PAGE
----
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Revlon Files for Chapter 11 Bankruptcy Protection

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Revlon has filed for bankruptcy protection as the cosmetics giant tries to get out of its heavy debt load amid soaring prices and supply chain disruptions.

The company said in a press release that it expects $575 million in funding if the plan wins court approval. The additional funds will support the day-to-day operations of the business. As part of the Chapter 11 filing, the company is able to continue operating while reorganizing its outstanding debt.

The 90-year-old multinational is known for a range of cosmetics and skincare brands, including drugstore-favorite Almay and premium brand Elizabeth Arden, which Revlon acquired in 2016 after selling more than $2 billion in loans and bonds. It is controlled by billionaire Ronald Perelman’s MacAndrews & Forbes.

Prior to the coronavirus crisis, Revlon faced growing competition from celebrity-backed start-ups such as Kylie Jenner’s Kylie Cosmetics and Rihanna’s Fenty Beauty, which were siphoning off many of its younger consumers through its social media marketing.

But the pandemic has only exacerbated these problems as sales of lipstick – Revlon’s signature product – have dwindled when people have been masking up. Global net sales fell 20% from $2.4 billion in 2019 to $1.9 billion a year later. In March 2020, Revlon cut 1,000 positions to improve profitability. In November of the same year, Revlon avoided a bankruptcy filing after receiving sufficient support from bondholders.

Debra Perelman, chief executive of Revlon and daughter of Ronald Perelman, said the company’s “challenging capital structure” has limited its ability to meet consumer demand while navigating “macroeconomic issues”.

“By addressing these complex legacy debt constraints, we hope to be able to simplify our capital structure and significantly reduce our debt, allowing us to unlock the full potential of our globally recognized brands,” said Perelman.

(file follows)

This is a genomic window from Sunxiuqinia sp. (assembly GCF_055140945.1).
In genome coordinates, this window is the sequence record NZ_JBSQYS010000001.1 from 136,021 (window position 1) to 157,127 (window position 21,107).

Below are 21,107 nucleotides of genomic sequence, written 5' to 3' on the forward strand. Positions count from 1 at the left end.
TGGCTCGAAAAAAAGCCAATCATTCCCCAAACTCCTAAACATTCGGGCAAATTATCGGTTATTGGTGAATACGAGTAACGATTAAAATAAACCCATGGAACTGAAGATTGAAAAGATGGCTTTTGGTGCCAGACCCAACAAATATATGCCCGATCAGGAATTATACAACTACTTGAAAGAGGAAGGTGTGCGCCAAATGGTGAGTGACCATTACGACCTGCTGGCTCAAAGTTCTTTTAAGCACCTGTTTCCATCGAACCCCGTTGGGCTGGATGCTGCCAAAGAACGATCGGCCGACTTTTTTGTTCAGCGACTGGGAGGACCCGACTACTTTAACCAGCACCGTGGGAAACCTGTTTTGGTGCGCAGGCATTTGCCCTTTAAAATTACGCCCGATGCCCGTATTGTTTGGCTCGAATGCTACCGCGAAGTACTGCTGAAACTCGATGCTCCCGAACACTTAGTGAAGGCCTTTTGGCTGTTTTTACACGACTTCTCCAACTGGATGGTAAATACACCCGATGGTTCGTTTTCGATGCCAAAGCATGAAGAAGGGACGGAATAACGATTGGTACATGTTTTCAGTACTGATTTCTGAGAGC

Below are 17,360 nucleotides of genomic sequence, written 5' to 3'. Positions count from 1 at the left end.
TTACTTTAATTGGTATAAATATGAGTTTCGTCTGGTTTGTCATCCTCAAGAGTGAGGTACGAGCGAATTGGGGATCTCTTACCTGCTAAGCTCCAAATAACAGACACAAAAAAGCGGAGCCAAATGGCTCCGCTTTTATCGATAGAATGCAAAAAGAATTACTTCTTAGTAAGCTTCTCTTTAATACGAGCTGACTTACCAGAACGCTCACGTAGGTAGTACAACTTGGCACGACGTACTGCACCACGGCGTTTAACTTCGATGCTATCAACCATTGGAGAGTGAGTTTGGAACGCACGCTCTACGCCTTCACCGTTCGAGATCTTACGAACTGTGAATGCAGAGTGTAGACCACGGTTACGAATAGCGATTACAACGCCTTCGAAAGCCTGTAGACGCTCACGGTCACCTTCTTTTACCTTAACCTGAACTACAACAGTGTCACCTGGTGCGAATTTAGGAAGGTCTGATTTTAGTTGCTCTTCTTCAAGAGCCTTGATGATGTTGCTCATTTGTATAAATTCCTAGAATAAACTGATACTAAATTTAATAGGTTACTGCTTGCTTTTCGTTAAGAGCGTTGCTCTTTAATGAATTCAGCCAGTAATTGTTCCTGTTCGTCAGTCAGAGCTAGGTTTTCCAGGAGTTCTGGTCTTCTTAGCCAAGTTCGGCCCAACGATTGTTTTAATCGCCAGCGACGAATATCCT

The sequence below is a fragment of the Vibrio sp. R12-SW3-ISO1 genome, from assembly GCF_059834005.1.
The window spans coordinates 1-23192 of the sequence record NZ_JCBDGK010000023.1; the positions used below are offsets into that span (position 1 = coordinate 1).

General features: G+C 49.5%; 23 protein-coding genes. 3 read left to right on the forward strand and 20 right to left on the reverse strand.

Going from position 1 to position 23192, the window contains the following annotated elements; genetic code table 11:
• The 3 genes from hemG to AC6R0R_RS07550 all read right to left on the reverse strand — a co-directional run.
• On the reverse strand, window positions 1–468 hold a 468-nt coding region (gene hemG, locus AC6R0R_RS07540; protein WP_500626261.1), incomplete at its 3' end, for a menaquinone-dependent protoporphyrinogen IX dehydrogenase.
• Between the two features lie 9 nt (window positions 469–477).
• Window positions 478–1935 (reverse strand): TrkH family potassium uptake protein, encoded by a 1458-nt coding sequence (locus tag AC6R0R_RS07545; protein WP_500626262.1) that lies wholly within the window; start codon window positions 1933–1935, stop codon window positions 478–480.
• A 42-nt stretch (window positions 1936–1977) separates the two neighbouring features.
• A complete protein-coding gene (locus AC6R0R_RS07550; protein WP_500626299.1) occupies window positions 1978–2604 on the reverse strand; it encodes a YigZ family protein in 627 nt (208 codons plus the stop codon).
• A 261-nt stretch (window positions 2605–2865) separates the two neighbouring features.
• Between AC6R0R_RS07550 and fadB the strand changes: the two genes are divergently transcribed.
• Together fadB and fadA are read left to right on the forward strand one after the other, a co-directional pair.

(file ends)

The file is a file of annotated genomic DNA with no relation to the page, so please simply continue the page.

Revlon estimated the liabilities at between $1 billion and $10 billion in a court filing. In its latest earnings report, the company reported long-term debt of $3.3 billion.

Revlon said it was unable to maintain a steady supply of raw materials, putting production at risk, according to the court filing. Nearly a third of customer demand cannot be met in a timely manner due to lack of raw materials, he added.

While Perelman said on the March earnings call that supply chain headwinds were “temporary” and that Revlon had found additional suppliers for key materials, the war in Ukraine and the covid lockdown in China presented new challenges to the global supply chain. Shipments from China to the United States doubled in time and quadrupled in cost compared to 2019, the company said.

Experts said Revlon could take advantage of Chapter 11 provisions to revamp its portfolio of brands, where older ones have shown unsatisfactory performance and lost customers. “If executed effectively, Revlon could emerge from bankruptcy with a cleaner balance sheet and better operating profile, improving the longer-term business outlook,” said David Silverman, senior director of retail at Fitch Ratings, to RetailDive in comments via email.

Corporate bankruptcy filings hit record lows in early 2022, according to data from S&P Market Intelligence, which excludes smaller corporate filings. At the end of May, 143 bankruptcies had been filed this year, compared to 203 in 2021 and 263 in 2020 over the same period. Of the 143 bankruptcies, only three are retail filings.

However, Revlon’s filing – the first from a major company to reach out to consumers in years – could signal a slowdown in the consumer discretionary sector, which largely encompasses companies selling non-essential and cycle-sensitive products. economic.

In May, inflation reached 8.6% compared to last year, which led to financial pressure felt by many households. According to data from the Census Bureau, retail sales fell 0.3% from the previous month in May as consumers turned to cheaper alternatives amid rising prices.